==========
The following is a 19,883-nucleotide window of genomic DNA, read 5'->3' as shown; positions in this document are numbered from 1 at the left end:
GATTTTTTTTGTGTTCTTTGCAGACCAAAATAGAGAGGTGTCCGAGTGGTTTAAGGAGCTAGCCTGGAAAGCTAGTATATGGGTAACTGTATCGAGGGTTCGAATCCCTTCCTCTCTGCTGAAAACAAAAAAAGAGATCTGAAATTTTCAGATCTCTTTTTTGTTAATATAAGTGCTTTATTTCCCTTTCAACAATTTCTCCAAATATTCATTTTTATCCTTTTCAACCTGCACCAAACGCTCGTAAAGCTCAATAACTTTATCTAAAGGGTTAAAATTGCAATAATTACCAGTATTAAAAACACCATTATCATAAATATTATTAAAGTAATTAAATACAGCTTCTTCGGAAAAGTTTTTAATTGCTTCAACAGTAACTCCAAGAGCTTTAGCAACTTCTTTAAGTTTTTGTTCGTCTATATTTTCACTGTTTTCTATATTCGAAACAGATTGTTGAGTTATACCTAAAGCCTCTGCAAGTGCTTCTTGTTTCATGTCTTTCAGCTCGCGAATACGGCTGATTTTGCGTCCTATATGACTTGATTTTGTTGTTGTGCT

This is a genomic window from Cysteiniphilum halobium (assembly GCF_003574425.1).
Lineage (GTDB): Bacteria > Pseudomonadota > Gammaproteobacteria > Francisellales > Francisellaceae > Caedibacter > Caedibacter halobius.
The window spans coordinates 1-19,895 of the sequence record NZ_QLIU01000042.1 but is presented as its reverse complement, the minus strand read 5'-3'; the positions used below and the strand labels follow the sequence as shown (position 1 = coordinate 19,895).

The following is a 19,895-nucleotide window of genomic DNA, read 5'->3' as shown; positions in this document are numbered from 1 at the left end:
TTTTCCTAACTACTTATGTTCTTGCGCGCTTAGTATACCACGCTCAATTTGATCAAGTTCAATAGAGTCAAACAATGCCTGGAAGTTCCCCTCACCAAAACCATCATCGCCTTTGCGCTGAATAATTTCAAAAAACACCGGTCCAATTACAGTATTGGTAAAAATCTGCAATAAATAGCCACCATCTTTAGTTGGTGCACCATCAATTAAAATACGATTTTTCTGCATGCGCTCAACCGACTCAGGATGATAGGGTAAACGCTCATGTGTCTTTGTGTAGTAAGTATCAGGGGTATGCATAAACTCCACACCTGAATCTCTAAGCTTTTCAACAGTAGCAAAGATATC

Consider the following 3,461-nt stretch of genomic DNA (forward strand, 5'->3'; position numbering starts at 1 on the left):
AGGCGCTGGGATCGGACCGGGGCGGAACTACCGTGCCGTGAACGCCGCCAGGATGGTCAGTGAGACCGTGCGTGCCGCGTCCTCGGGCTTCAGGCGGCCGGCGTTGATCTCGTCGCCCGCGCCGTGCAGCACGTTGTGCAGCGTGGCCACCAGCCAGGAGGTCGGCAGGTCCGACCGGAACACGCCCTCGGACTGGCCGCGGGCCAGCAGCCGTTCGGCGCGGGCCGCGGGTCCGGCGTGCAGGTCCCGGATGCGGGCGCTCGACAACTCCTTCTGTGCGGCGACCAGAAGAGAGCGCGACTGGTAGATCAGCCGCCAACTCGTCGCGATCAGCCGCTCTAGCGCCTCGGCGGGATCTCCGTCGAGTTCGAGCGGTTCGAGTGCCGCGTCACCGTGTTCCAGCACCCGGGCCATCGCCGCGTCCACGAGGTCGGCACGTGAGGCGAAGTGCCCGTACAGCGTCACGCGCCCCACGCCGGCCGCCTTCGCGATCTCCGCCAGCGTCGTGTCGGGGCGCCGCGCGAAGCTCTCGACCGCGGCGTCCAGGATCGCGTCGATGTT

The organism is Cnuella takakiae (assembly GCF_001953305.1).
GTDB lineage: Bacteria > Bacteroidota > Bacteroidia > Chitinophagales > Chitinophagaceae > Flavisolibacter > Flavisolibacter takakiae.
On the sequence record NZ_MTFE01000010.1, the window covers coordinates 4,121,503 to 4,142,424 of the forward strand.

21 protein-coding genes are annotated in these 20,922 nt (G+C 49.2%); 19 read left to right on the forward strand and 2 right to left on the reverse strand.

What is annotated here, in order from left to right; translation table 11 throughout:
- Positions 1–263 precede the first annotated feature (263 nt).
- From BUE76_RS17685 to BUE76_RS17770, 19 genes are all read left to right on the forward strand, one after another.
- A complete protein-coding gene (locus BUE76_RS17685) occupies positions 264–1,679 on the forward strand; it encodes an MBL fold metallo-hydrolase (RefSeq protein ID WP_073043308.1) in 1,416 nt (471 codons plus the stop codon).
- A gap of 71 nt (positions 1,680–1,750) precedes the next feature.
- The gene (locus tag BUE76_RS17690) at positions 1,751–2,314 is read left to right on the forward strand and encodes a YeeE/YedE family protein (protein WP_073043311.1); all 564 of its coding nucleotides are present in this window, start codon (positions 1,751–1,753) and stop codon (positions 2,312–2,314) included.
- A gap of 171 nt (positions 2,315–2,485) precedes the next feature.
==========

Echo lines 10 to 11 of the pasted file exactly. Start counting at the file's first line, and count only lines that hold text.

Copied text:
The organism is Cnuella takakiae (assembly GCF_001953305.1).
GTDB lineage: Bacteria > Bacteroidota > Bacteroidia > Chitinophagales > Chitinophagaceae > Flavisolibacter > Flavisolibacter takakiae.